Tuesday, 24 April 2012

Quebec, Canada and the Scottish Question


The English language Canadian press is in a tizzy over comments former Liberal leader Michael Ignatieff made to BBC Scotland in a recent interview. Many are outraged by the statements - which Ignatieff via press release has decried as being taken out of context - as essentially giving comfort to the sovereigntist cause. No doubt the Parti Québécois will be delighted with the statements as proof of the inevitability of an independent Quebec. This would hardly be surprising as the PQ - and indeed it's federal cousin the BQ - will contort any statement to conform to their plans.


Certainly, some of Ignatieff's assertions are somewhat off - his causal link between devolving of powers and referenda for instance - but, by and large, his comments are an accurate picture of the state of the relationship between 'English Canada' and Quebec. Moreover, the comments are heavily hedged and entirely context dependent, facts which the media and politicians - eager to settle scores or further attack the former party leader - ignore completely.

First, the comments are made in the context of referendum on Scottish independence and entirely within that context. Second, the comments are made in light of the current political dynamics in Canada. These two points are vitally important. The referendum in Scotland will be closely watched and, as he suggests, have global repercussions. The impacts of this will go beyond Quebec. Indeed, in Britain there could be impacts on England's relationship not only with Scotland but with Wales and Northern Ireland. In Europe - as he again suggests - a successful Scottish vote could embolden nationalist feelings in a host of countries, particularly in a heavily divided Belgium, but also in Spain (the Basques) or even France (Corsica). Further movements could be fueled as far away as Central Asia and Africa. The point is that a successful vote may embolden these movements to push for independence and could render the international realm much more amenable to the breakup of existing states as it already is. As such, it provides a permission and enabling factor for independence writ large.

Ignatieff also accurately analyses the current dynamics within Canadian federation which make the revival of separatist feelings possible. Like the Americans in the wake of the fall of the Soviet Union, the Conservatives and New Democrats - in the wake of the crushing defeat of the Bloc Québécois - are are acting as "End of History" triumphalists, misreading the electoral defeat of a party as a permanent defeat for a nationalist movement. They act as if a revival is impossible. Ignatieff has no time for this. He correctly reads the situation through less rose-tinted glasses: Quebec and Canada have very little to say to one another. Indeed, this is evident by Ottawa's policy and ideological orientation. It's gaze is firmly planted to the West, paying very little attention to the Quebec file. It is evident in it's lax commitment to official bilingualism - appointing a unilingual Auditor General - and its opposition on files close to Quebec - namely culture and the gun registry.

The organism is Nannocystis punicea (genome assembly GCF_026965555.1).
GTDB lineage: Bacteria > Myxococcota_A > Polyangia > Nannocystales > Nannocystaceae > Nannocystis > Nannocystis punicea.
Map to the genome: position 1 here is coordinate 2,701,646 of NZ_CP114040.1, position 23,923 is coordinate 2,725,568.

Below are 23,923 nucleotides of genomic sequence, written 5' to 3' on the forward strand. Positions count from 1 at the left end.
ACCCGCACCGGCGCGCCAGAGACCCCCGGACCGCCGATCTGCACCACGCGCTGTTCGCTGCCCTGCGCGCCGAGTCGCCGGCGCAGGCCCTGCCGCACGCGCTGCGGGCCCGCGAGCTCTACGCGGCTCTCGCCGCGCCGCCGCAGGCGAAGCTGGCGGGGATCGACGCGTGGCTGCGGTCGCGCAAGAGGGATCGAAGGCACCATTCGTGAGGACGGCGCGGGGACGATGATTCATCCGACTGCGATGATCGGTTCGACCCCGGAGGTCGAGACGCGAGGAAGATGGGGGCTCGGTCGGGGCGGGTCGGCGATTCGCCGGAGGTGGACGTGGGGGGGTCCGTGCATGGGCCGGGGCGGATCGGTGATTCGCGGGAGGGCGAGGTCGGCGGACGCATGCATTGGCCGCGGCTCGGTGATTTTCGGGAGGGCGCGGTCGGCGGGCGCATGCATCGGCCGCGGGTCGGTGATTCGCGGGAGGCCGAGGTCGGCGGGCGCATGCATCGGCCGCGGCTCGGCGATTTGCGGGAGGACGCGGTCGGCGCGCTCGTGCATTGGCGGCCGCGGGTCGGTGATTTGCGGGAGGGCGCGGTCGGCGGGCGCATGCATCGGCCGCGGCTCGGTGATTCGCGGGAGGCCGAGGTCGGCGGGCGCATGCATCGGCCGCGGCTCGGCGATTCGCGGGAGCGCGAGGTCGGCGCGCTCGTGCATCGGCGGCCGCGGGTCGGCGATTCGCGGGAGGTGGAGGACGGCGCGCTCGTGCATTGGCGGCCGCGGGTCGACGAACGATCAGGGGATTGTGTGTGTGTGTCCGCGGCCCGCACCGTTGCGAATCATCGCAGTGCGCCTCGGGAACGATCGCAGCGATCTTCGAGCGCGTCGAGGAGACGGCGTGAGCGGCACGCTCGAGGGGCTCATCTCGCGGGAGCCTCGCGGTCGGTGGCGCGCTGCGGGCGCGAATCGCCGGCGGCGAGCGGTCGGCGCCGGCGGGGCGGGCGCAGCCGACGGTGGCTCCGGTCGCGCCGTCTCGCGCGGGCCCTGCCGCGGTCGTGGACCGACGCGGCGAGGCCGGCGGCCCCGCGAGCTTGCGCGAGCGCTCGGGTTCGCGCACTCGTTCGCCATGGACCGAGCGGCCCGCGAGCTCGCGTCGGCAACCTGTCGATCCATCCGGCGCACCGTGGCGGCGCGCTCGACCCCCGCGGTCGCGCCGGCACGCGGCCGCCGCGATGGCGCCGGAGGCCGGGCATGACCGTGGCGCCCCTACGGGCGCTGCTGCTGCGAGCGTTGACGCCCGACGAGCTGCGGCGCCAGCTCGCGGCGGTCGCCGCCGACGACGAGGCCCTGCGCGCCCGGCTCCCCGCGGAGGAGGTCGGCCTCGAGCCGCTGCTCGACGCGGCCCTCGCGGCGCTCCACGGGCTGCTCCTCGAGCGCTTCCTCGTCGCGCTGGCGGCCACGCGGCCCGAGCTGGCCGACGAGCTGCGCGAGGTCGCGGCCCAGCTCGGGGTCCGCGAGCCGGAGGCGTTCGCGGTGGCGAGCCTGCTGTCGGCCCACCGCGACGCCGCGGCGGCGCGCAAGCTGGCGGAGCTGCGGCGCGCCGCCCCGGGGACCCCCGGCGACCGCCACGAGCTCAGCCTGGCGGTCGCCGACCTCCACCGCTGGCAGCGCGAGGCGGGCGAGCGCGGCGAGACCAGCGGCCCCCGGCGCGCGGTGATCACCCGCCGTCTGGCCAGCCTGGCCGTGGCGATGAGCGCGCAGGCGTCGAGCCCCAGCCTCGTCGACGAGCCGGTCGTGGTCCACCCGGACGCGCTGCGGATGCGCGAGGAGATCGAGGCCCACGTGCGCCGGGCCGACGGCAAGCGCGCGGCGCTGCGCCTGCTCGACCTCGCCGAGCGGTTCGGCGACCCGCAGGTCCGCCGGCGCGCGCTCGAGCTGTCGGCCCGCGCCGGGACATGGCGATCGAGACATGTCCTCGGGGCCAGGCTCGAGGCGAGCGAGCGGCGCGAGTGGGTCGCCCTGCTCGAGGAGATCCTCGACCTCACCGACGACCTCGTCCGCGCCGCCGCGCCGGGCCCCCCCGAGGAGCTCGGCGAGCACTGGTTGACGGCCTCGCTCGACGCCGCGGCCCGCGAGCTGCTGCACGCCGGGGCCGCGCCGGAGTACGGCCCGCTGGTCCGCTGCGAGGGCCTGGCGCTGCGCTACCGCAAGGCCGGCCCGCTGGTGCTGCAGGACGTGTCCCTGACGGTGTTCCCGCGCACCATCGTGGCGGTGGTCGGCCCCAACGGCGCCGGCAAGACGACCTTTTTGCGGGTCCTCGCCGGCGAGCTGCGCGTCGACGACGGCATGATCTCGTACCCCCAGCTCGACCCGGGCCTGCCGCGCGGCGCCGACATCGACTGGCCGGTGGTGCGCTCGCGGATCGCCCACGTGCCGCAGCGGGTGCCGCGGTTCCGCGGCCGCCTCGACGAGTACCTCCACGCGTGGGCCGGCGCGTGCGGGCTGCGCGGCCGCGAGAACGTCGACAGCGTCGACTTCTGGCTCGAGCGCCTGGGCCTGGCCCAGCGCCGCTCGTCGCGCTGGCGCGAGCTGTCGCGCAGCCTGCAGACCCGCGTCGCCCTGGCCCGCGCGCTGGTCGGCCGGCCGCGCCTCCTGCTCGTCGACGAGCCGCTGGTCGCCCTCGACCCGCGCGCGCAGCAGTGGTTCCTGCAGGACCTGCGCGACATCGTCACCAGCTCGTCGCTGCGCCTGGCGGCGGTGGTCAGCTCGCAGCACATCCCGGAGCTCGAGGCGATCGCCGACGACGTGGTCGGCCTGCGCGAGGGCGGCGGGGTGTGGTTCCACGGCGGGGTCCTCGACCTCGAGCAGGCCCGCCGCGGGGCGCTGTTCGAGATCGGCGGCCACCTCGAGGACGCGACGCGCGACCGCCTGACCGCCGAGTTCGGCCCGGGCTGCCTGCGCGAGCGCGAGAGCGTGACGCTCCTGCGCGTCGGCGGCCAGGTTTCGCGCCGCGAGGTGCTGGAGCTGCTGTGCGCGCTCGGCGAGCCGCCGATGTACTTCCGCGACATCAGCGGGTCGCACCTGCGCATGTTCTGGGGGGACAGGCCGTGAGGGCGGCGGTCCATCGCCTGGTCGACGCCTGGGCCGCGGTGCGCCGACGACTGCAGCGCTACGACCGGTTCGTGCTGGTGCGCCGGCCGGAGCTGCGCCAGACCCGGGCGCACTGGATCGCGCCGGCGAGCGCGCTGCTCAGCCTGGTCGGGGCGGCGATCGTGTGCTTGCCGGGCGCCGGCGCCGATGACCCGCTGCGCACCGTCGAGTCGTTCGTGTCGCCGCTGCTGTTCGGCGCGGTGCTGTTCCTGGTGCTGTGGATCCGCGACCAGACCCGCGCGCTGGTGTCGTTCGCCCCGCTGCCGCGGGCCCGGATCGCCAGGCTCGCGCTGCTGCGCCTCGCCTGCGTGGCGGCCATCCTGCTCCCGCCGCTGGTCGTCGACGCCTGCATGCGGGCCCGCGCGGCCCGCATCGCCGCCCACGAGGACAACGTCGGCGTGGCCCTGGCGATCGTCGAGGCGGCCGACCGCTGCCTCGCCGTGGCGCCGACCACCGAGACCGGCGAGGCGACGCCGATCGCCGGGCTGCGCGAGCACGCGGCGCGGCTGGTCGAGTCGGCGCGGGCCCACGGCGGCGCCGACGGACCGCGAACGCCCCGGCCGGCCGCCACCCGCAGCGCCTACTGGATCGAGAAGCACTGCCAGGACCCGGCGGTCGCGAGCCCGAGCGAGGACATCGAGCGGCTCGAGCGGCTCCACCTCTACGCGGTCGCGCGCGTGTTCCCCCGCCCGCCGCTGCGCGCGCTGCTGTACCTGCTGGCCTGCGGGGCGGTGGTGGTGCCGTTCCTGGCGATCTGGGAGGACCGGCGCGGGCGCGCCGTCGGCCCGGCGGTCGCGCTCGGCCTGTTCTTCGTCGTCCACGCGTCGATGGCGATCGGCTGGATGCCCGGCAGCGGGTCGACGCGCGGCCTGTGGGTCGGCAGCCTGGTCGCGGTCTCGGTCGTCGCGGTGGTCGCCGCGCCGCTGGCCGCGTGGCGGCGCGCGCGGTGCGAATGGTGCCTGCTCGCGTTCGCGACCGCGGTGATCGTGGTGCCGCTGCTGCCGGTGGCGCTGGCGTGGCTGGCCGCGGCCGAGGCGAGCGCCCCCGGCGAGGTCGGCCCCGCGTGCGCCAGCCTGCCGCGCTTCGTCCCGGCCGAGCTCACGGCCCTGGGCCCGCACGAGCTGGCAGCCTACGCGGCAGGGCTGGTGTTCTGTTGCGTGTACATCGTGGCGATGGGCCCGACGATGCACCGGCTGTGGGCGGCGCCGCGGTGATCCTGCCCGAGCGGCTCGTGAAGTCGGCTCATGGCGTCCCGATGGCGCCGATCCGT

Quebec Premier Jean Charest, joining in the chorus against Ignatieff, actually proves the point fairly well. "What I will tell you is a strong majority of Quebecers believe in Canada", Charest noted, extolling the virtues of our highly decentralized federation. Yet this is a conception of Canada fundamentally at odds with the rest of Canada - and 'Conservative Canada' in particular. It is a Canada of isolated provincial compartments, with little sense of pan-Canadian solidarity. It is a Canada, as described by Ignatieff, of massive devolution of programs where the provincial and not federal government has more to offer citizens. Indeed, the 'Canada' Charest extols is the very one that Ignatieff sees: two states in one, with a Quebec "Maîtres chez nous".

Note that Ignatieff is not saying that sovereignty is an inevitability on its own - that an independent Quebec is something preordained and unstoppable - but rather something that is likely given to two factors discussed above: the impact of the Scottish question on global dynamics and the internal dynamics of the Canada as it presently stands. In no way is this a normative evaluation or an endorsement. Rather it is an analysis of a political reality. It is the confluence of these two forces that Ignatieff sees as making Quebec sovereignty in the near future a reality. A Scottish vote could reawaken nationalist feelings and provide a permissive international environment for the emergence of new states. The distant relationship between Quebec and the Rest of Canada (ROC) means there is little in the way of a strong link, a force of attraction, binding the two solitudes to one another.

The vitriolic reaction and unthinking rejection of Ignatieff's thesis - and a distortion at that - is little more than a denial of political reality. Simply ignoring the continued potency of Quebec nationalism - a force that has not receded, even if the BQ has - does not make it disappear. Yet Canada's so-called 'federalist' leaders are content to take the ostrich approach to national unity. They bury their heads and hope the status quo remains in place. Indeed, the premium once attached to dealing with the political reality of Quebec has been replaced by a recalcitrance to confront the issue in an intellectual honest way - just ask Justin Trudeau. Ignatieff has drawn attention to a problem - indeed, the problem of Canadian politics - and a potentiality that is merely one political future. It has not yet been written. It's the job of our current leadership to figure out how to attenuate the forces of nationalism, something they seem loathe to acknowledge, let alone confront.

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